Hand thinning during late June drop increased fruit size and improved quality of ‘Stanley’ plum as indexed by soluble solids and color development. Crop load within the range of 200 to 990 g of mature fruit per cm2 trunk cross-sectional area was negatively correlated with fruit size, soluble solids and color. The percentage of mature fruits with cheek diameter less than 35 mm increased as crop load increased. Total flower buds and flowers per spur, and flowers per flower bud, were not significantly affected by fruit load in the range of 0.5 to 2.0 fruits per spur the previous season. However, a weak negative relationship was found between fruits per spur and flower buds produced per spur with a wider range (0 to 8 fruits/spur) in fruit load.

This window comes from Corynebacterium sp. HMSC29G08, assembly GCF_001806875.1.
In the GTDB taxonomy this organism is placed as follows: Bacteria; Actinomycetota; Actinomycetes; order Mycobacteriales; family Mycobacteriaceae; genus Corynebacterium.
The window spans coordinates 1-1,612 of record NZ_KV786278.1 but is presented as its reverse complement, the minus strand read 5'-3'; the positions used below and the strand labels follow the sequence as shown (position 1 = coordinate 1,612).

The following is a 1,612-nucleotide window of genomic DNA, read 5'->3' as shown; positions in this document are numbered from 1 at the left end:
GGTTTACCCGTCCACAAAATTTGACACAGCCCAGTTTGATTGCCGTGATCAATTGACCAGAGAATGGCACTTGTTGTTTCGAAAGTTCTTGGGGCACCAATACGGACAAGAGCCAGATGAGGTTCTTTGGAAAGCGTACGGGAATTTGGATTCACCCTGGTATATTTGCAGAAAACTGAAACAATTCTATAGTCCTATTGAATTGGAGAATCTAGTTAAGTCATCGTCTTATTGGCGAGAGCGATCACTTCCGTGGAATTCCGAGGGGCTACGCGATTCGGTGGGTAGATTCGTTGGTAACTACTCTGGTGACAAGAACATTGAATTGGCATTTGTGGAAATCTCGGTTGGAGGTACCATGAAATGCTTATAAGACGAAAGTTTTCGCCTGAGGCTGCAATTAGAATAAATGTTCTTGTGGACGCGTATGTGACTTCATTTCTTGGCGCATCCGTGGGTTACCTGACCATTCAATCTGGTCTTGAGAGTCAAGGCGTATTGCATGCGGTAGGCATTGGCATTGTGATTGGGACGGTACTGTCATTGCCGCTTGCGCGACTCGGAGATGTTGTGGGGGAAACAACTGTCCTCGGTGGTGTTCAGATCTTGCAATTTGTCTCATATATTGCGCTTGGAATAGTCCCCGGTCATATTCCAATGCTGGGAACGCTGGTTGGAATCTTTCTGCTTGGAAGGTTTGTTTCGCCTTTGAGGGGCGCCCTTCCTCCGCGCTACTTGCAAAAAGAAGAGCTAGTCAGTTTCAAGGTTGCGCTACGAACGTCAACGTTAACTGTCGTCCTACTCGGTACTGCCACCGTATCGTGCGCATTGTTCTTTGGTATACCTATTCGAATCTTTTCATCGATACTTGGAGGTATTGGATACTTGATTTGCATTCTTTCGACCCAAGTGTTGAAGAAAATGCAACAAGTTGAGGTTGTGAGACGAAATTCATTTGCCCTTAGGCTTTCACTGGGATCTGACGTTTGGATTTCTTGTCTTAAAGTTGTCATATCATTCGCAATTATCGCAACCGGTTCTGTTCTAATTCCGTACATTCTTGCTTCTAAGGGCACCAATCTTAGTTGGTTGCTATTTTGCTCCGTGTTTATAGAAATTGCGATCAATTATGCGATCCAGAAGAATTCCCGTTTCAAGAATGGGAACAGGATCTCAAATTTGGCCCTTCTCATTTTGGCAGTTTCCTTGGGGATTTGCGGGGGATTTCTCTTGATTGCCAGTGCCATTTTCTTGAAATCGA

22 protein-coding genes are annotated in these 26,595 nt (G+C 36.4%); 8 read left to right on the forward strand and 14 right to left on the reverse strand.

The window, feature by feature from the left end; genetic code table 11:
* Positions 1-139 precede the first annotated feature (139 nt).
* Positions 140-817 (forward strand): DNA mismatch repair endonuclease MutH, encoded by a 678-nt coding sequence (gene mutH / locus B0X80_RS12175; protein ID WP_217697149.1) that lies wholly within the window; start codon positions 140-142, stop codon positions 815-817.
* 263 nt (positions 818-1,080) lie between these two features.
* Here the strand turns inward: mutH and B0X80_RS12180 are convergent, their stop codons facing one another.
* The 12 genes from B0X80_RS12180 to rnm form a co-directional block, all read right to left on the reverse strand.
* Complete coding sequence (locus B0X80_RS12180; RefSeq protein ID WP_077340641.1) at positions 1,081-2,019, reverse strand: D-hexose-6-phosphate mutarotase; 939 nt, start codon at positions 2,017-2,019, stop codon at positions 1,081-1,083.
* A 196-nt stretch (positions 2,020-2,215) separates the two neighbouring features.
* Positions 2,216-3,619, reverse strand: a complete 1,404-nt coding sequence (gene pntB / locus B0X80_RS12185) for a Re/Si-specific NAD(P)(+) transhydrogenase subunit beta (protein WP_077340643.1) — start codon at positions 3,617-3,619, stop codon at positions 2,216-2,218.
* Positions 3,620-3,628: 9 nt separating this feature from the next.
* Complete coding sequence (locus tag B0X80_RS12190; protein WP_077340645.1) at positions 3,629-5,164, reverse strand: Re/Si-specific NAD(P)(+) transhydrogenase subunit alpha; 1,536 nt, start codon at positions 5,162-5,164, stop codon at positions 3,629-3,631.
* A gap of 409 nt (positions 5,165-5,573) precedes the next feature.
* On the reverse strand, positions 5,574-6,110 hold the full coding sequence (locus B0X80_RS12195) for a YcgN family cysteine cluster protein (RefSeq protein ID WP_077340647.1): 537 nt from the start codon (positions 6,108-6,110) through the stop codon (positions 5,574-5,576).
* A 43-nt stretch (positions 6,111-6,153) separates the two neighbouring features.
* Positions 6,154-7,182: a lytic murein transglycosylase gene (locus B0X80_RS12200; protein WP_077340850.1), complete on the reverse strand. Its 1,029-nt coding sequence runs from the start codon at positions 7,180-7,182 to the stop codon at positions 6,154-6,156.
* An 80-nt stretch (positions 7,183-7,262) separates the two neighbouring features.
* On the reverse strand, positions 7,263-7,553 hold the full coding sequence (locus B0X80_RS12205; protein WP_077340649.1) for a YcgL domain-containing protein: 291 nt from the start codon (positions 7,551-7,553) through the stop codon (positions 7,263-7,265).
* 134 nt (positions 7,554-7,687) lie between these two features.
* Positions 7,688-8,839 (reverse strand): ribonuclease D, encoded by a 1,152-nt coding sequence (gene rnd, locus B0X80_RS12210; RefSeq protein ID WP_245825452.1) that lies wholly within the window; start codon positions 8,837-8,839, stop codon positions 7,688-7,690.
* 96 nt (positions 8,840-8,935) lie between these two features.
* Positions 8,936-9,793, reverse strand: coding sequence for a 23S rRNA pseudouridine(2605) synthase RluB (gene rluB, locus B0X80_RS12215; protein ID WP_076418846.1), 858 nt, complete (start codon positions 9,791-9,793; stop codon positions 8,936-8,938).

Open Access